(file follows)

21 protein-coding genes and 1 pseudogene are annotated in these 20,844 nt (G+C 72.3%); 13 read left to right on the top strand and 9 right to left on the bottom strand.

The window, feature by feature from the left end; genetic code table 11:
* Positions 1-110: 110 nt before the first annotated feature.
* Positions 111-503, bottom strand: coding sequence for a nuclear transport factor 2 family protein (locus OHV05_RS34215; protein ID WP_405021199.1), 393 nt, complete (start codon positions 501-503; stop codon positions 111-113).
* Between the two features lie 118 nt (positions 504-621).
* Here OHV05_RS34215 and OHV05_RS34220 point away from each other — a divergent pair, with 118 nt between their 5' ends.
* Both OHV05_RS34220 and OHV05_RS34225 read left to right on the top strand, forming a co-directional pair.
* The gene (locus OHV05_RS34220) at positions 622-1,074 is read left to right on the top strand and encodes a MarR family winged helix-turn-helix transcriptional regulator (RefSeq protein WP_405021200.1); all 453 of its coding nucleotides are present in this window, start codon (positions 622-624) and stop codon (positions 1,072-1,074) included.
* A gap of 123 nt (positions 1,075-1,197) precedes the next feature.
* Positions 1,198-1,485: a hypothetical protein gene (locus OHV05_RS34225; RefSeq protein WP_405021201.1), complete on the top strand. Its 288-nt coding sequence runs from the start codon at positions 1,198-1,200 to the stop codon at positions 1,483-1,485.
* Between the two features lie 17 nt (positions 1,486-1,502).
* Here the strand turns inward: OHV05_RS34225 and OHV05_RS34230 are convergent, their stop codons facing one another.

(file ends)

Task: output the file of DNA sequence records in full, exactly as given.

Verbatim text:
21 protein-coding genes and 1 pseudogene are annotated in these 20,844 nt (G+C 72.3%); 13 read left to right on the top strand and 9 right to left on the bottom strand.

The window, feature by feature from the left end; genetic code table 11:
* Positions 1-110: 110 nt before the first annotated feature.
* Positions 111-503, bottom strand: coding sequence for a nuclear transport factor 2 family protein (locus OHV05_RS34215; protein ID WP_405021199.1), 393 nt, complete (start codon positions 501-503; stop codon positions 111-113).
* Between the two features lie 118 nt (positions 504-621).
* Here OHV05_RS34215 and OHV05_RS34220 point away from each other — a divergent pair, with 118 nt between their 5' ends.
* Both OHV05_RS34220 and OHV05_RS34225 read left to right on the top strand, forming a co-directional pair.
* The gene (locus OHV05_RS34220) at positions 622-1,074 is read left to right on the top strand and encodes a MarR family winged helix-turn-helix transcriptional regulator (RefSeq protein WP_405021200.1); all 453 of its coding nucleotides are present in this window, start codon (positions 622-624) and stop codon (positions 1,072-1,074) included.
* A gap of 123 nt (positions 1,075-1,197) precedes the next feature.
* Positions 1,198-1,485: a hypothetical protein gene (locus OHV05_RS34225; RefSeq protein WP_405021201.1), complete on the top strand. Its 288-nt coding sequence runs from the start codon at positions 1,198-1,200 to the stop codon at positions 1,483-1,485.
* Between the two features lie 17 nt (positions 1,486-1,502).
* Here the strand turns inward: OHV05_RS34225 and OHV05_RS34230 are convergent, their stop codons facing one another.